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The Congress of South African Trade Unions, the country’s biggest labor federation and a key ally of the ruling party, said it wants the 104 billion rand ($6.9 billion) of Eskom Holdings SOC Ltd.’s debt held by the state pension fund manager to be converted into equity owned by workers.
The proposal, made in an opinion piece in Business Day newspaper by Cosatu’s General Secretary Bheki Ntshalintshali, is part of a deal the labor federation is trying to reach with business and government to rescue Eskom. The utility can’t supply sufficient power to the country and has 454 billion rand in debt.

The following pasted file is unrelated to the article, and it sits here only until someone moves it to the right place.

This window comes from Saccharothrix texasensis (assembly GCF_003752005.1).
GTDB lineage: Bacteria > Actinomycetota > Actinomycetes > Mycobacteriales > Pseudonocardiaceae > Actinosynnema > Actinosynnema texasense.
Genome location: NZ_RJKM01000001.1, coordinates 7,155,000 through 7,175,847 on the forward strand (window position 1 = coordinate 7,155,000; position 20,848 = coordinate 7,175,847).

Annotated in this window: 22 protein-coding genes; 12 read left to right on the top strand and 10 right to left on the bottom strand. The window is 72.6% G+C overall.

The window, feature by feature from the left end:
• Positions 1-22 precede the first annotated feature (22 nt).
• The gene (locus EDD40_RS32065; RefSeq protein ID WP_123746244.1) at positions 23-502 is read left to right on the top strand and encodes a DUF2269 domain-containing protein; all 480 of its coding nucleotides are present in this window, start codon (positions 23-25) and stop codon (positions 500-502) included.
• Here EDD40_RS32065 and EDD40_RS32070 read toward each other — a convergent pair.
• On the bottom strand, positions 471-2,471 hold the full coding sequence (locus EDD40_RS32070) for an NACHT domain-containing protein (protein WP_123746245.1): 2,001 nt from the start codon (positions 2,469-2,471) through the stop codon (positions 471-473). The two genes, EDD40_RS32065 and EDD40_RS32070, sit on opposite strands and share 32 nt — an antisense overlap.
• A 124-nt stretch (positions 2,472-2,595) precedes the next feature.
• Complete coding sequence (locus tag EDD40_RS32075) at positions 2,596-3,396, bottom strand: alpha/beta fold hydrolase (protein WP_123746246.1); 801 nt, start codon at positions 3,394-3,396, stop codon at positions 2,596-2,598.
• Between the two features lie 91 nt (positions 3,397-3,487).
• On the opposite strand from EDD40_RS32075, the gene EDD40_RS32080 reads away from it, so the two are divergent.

“This will result in workers becoming shareholders in the power utility,” he said, without giving further details.
Eskom is seen as key to South Africa’s economic performance and the country’s ability to hold onto its last investment grade credit rating. Regular power cuts are hindering output in Africa’s most industrialized economy.
Ntshalintshali also recommended that at least 10% of all pension funds, whether private or government owned, be invested in government bonds geared toward social investment and employment creation.
“Workers believe that their retirement funds can contribute toward economic growth, socially desirable investments and employment creation,” he said.
The raising of the possibility of so-called prescribed assets is likely to anger investors who are opposed to having their investments dictated by government.
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